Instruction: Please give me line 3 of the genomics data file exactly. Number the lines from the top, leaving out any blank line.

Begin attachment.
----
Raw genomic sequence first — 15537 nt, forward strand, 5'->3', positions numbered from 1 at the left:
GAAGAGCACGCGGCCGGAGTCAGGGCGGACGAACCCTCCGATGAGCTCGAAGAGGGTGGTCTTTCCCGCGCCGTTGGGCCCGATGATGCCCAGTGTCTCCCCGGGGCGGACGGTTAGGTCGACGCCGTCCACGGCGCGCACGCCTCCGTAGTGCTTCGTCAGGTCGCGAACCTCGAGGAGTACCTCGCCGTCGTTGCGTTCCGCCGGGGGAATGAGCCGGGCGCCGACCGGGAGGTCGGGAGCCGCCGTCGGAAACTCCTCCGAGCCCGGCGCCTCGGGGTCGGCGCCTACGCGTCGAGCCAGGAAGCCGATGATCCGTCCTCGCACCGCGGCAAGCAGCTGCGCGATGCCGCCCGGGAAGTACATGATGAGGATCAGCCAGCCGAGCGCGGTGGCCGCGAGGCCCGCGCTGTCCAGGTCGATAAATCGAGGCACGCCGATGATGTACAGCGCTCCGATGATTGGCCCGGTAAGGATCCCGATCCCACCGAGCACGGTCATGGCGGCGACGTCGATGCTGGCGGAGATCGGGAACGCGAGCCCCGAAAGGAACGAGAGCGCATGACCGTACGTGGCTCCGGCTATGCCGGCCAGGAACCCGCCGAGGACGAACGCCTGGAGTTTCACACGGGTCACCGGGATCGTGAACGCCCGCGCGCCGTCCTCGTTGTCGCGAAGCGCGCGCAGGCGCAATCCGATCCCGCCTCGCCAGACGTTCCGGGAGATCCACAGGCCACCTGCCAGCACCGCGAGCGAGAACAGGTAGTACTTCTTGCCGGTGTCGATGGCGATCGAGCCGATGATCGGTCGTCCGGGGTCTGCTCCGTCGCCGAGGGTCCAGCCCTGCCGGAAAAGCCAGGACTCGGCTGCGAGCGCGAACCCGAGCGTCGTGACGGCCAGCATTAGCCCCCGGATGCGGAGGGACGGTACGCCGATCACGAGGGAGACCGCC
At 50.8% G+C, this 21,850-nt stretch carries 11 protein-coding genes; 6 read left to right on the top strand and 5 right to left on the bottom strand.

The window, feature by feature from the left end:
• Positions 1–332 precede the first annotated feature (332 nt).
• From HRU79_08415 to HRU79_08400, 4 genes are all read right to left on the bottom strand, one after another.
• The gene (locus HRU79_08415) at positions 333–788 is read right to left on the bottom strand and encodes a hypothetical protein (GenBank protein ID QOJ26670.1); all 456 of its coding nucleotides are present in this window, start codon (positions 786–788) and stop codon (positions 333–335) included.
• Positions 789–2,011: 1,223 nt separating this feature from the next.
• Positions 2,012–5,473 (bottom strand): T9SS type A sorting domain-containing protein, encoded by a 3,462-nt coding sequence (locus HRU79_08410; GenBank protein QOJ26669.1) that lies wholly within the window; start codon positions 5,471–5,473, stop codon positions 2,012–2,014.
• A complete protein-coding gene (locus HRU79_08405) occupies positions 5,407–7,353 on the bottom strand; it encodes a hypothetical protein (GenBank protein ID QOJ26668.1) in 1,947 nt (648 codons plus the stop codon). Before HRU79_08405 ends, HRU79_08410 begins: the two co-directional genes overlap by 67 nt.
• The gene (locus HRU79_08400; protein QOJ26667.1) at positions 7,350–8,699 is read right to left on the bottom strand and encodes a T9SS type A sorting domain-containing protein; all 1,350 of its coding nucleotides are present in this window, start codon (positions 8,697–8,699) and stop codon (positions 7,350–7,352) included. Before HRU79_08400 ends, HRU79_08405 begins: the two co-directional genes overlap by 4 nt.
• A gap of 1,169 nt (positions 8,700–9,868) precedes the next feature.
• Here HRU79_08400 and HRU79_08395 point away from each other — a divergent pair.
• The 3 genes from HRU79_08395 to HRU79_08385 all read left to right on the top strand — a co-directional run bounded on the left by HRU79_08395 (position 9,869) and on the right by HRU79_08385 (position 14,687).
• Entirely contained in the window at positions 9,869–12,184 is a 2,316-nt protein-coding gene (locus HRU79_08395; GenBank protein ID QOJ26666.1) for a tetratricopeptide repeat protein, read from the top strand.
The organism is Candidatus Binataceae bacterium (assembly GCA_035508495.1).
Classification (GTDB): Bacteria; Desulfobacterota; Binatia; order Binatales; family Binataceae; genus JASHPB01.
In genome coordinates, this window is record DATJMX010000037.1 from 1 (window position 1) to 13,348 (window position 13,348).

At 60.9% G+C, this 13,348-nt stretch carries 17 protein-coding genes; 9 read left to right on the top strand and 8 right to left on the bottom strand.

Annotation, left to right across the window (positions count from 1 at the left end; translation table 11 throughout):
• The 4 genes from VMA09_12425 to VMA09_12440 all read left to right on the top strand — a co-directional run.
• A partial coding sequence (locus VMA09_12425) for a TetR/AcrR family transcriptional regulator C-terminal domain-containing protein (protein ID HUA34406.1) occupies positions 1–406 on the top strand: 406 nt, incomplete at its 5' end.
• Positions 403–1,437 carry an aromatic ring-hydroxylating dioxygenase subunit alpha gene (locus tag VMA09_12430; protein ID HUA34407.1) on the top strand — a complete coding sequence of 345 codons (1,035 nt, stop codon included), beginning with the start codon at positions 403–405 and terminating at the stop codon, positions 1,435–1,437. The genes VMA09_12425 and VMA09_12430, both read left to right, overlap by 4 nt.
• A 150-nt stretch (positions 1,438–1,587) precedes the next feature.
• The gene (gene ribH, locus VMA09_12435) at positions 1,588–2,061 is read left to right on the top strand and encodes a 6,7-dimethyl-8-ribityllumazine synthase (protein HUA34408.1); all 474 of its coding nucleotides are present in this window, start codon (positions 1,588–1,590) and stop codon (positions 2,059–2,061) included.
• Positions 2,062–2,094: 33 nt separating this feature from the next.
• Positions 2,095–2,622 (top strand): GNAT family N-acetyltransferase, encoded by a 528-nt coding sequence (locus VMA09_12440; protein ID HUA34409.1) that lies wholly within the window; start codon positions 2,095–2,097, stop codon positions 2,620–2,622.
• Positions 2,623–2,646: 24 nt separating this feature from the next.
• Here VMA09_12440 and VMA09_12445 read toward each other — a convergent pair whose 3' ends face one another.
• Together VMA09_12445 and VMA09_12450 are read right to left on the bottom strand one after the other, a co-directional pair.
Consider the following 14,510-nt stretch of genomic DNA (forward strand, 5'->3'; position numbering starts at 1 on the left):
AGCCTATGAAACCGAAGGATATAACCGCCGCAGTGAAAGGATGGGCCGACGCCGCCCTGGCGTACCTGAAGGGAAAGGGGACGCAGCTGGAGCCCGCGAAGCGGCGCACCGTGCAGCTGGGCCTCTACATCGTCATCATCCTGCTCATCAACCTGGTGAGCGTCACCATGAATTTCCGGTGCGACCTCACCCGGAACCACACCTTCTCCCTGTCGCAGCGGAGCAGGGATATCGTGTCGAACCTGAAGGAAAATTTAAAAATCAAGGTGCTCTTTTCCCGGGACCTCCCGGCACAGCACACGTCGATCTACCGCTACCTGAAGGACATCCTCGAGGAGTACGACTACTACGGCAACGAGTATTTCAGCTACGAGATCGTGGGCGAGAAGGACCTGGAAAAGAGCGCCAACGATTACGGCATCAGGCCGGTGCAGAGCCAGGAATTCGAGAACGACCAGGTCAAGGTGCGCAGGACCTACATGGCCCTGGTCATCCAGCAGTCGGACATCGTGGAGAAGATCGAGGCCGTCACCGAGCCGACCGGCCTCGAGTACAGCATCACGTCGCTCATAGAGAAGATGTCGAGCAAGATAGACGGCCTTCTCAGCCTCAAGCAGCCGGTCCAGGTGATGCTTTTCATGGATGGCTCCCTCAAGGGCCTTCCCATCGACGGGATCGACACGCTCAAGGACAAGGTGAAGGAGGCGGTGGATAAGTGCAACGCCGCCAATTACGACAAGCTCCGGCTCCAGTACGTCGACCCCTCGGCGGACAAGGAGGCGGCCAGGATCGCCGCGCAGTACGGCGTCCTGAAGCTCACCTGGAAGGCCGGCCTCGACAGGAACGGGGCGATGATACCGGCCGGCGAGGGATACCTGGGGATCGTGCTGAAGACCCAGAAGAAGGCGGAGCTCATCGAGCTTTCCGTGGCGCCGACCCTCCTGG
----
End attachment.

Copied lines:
At 50.8% G+C, this 21,850-nt stretch carries 11 protein-coding genes; 6 read left to right on the top strand and 5 right to left on the bottom strand.